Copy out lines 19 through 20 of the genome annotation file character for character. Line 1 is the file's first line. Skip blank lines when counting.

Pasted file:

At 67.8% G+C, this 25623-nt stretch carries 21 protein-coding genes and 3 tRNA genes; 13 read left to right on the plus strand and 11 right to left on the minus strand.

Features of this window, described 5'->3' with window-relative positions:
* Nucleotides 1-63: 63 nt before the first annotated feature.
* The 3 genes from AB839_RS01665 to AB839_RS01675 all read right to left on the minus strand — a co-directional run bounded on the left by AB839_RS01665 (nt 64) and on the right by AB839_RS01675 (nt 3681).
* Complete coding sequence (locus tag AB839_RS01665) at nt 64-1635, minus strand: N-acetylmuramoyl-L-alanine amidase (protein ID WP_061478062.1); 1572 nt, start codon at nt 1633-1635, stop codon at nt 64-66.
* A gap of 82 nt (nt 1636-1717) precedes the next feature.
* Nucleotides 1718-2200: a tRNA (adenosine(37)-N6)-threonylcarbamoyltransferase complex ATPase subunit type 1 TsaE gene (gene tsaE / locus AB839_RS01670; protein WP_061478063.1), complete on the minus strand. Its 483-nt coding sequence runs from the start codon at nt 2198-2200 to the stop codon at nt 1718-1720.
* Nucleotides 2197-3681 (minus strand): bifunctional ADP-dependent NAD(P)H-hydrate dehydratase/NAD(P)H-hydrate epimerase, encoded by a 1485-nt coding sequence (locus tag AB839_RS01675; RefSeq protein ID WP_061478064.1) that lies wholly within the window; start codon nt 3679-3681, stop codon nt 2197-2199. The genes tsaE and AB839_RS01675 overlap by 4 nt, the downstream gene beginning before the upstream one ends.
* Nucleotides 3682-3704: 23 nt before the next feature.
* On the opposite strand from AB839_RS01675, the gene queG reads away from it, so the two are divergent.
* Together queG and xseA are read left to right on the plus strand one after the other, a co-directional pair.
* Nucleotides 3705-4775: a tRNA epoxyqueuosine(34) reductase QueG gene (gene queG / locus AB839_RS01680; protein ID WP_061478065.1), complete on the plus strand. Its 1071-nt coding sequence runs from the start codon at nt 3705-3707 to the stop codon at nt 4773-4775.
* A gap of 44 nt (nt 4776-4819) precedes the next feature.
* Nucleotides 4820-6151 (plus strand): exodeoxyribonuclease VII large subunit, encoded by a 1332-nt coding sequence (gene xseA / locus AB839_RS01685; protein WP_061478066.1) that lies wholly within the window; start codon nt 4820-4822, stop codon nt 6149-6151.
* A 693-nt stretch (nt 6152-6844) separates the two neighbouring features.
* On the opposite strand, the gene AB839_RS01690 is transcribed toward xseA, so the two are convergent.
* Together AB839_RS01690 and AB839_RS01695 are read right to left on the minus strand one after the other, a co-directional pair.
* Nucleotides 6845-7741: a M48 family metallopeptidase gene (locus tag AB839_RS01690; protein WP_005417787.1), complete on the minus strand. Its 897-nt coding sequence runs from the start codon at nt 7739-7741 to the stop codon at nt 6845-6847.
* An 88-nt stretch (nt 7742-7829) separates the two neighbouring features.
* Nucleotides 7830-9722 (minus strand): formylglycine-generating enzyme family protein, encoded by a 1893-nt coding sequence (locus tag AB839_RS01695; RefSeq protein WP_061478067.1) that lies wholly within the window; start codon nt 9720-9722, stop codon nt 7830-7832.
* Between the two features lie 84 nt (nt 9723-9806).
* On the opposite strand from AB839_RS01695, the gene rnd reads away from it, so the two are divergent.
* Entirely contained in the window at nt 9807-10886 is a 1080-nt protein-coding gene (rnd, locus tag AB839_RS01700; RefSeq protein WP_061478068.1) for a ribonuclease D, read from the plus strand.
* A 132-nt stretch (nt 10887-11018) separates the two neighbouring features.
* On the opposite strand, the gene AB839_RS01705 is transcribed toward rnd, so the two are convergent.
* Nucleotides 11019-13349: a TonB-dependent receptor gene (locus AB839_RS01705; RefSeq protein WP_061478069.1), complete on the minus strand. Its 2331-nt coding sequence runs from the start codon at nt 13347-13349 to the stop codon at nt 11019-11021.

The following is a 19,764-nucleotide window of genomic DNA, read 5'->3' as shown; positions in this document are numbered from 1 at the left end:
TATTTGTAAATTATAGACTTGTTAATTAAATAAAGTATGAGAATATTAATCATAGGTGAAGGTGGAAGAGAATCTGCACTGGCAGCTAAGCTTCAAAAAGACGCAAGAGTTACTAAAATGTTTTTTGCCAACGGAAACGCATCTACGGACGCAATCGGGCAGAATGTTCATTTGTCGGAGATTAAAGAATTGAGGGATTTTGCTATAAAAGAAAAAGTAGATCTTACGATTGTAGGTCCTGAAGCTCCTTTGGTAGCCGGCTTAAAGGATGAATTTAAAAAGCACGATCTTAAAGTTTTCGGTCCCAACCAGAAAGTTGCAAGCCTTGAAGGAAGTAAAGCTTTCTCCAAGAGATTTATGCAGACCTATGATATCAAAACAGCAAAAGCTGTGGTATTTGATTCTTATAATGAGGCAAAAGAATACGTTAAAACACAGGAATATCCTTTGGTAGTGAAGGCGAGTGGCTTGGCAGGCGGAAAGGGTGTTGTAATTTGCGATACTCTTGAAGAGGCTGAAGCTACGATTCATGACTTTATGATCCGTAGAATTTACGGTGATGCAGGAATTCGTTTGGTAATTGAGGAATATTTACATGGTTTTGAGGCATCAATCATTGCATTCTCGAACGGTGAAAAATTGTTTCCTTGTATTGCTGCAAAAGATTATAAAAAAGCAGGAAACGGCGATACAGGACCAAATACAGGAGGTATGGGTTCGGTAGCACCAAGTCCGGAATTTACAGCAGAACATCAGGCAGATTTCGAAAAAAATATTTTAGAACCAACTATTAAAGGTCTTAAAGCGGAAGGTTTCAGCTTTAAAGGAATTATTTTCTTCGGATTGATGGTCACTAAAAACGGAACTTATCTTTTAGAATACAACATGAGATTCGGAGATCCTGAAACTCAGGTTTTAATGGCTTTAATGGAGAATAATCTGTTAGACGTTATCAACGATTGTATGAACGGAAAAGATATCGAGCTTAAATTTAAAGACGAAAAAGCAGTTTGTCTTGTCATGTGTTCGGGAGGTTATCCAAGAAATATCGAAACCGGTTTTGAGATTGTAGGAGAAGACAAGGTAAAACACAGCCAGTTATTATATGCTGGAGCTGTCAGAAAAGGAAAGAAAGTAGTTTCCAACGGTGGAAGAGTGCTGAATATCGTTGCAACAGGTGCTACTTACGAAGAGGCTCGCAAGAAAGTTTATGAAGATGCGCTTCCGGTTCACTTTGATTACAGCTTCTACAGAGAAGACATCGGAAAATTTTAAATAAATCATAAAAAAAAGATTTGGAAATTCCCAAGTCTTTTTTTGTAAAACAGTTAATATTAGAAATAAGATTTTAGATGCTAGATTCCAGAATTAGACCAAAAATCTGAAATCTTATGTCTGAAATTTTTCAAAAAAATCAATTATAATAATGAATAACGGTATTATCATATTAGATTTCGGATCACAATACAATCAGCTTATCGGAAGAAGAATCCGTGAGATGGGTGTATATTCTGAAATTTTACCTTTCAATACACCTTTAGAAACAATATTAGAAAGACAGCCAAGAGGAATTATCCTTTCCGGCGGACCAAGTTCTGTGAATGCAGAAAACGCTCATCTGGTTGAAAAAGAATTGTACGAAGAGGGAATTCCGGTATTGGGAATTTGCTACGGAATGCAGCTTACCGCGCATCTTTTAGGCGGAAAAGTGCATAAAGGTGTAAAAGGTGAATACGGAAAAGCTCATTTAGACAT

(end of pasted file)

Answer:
* An 88-nt stretch (nt 7742-7829) separates the two neighbouring features.
* Nucleotides 7830-9722 (minus strand): formylglycine-generating enzyme family protein, encoded by a 1893-nt coding sequence (locus tag AB839_RS01695; RefSeq protein WP_061478067.1) that lies wholly within the window; start codon nt 9720-9722, stop codon nt 7830-7832.